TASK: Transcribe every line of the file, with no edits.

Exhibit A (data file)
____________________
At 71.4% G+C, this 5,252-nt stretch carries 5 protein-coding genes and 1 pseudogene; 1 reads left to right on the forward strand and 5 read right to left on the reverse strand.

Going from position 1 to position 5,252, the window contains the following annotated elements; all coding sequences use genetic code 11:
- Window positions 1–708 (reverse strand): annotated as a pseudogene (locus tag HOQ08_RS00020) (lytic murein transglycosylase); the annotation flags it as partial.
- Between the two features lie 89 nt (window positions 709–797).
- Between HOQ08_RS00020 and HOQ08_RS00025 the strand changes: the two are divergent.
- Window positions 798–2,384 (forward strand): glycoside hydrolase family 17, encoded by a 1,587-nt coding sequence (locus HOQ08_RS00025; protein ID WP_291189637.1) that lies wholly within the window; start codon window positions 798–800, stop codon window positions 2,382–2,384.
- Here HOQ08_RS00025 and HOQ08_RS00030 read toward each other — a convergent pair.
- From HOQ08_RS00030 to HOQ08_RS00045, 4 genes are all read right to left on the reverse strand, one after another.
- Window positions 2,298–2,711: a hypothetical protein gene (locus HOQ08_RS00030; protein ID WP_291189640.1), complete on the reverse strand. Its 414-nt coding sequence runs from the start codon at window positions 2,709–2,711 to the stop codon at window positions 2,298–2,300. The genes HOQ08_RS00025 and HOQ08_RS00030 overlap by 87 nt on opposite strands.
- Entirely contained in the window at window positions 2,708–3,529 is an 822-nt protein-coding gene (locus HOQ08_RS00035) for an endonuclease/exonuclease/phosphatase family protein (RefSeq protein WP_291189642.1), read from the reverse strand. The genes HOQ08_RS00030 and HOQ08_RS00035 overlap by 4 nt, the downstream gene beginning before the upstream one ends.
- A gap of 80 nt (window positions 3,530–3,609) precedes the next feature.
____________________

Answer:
At 71.4% G+C, this 5,252-nt stretch carries 5 protein-coding genes and 1 pseudogene; 1 reads left to right on the forward strand and 5 read right to left on the reverse strand.

Going from position 1 to position 5,252, the window contains the following annotated elements; all coding sequences use genetic code 11:
- Window positions 1–708 (reverse strand): annotated as a pseudogene (locus tag HOQ08_RS00020) (lytic murein transglycosylase); the annotation flags it as partial.
- Between the two features lie 89 nt (window positions 709–797).
- Between HOQ08_RS00020 and HOQ08_RS00025 the strand changes: the two are divergent.
- Window positions 798–2,384 (forward strand): glycoside hydrolase family 17, encoded by a 1,587-nt coding sequence (locus HOQ08_RS00025; protein ID WP_291189637.1) that lies wholly within the window; start codon window positions 798–800, stop codon window positions 2,382–2,384.
- Here HOQ08_RS00025 and HOQ08_RS00030 read toward each other — a convergent pair.
- From HOQ08_RS00030 to HOQ08_RS00045, 4 genes are all read right to left on the reverse strand, one after another.
- Window positions 2,298–2,711: a hypothetical protein gene (locus HOQ08_RS00030; protein ID WP_291189640.1), complete on the reverse strand. Its 414-nt coding sequence runs from the start codon at window positions 2,709–2,711 to the stop codon at window positions 2,298–2,300. The genes HOQ08_RS00025 and HOQ08_RS00030 overlap by 87 nt on opposite strands.
- Entirely contained in the window at window positions 2,708–3,529 is an 822-nt protein-coding gene (locus HOQ08_RS00035) for an endonuclease/exonuclease/phosphatase family protein (RefSeq protein WP_291189642.1), read from the reverse strand. The genes HOQ08_RS00030 and HOQ08_RS00035 overlap by 4 nt, the downstream gene beginning before the upstream one ends.
- A gap of 80 nt (window positions 3,530–3,609) precedes the next feature.